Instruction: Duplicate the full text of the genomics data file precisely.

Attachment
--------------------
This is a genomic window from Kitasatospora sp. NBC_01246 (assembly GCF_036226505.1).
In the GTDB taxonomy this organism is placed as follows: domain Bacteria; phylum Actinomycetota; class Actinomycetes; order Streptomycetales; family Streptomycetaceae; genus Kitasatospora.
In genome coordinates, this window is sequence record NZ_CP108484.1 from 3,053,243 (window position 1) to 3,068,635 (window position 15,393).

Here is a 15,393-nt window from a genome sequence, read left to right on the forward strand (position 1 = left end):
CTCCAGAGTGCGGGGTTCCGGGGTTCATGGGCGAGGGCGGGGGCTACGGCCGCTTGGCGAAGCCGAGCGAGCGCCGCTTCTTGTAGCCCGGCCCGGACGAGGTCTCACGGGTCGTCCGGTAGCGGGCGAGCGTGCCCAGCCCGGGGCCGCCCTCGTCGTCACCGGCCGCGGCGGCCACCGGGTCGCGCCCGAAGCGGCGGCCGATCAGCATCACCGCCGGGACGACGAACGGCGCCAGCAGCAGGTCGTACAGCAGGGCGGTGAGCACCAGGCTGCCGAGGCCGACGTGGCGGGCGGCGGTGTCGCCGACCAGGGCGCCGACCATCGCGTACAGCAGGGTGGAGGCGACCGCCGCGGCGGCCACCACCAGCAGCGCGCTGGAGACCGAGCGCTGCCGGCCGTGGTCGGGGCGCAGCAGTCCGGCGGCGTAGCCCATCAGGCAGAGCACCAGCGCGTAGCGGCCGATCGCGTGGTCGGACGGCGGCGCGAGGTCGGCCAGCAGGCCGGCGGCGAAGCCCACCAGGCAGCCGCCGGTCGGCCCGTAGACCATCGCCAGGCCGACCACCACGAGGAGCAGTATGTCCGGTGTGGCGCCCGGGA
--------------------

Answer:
This is a genomic window from Kitasatospora sp. NBC_01246 (assembly GCF_036226505.1).
In the GTDB taxonomy this organism is placed as follows: domain Bacteria; phylum Actinomycetota; class Actinomycetes; order Streptomycetales; family Streptomycetaceae; genus Kitasatospora.
In genome coordinates, this window is sequence record NZ_CP108484.1 from 3,053,243 (window position 1) to 3,068,635 (window position 15,393).

Here is a 15,393-nt window from a genome sequence, read left to right on the forward strand (position 1 = left end):
CTCCAGAGTGCGGGGTTCCGGGGTTCATGGGCGAGGGCGGGGGCTACGGCCGCTTGGCGAAGCCGAGCGAGCGCCGCTTCTTGTAGCCCGGCCCGGACGAGGTCTCACGGGTCGTCCGGTAGCGGGCGAGCGTGCCCAGCCCGGGGCCGCCCTCGTCGTCACCGGCCGCGGCGGCCACCGGGTCGCGCCCGAAGCGGCGGCCGATCAGCATCACCGCCGGGACGACGAACGGCGCCAGCAGCAGGTCGTACAGCAGGGCGGTGAGCACCAGGCTGCCGAGGCCGACGTGGCGGGCGGCGGTGTCGCCGACCAGGGCGCCGACCATCGCGTACAGCAGGGTGGAGGCGACCGCCGCGGCGGCCACCACCAGCAGCGCGCTGGAGACCGAGCGCTGCCGGCCGTGGTCGGGGCGCAGCAGTCCGGCGGCGTAGCCCATCAGGCAGAGCACCAGCGCGTAGCGGCCGATCGCGTGGTCGGACGGCGGCGCGAGGTCGGCCAGCAGGCCGGCGGCGAAGCCCACCAGGCAGCCGCCGGTCGGCCCGTAGACCATCGCCAGGCCGACCACCACGAGGAGCAGTATGTCCGGTGTGGCGCCCGGGA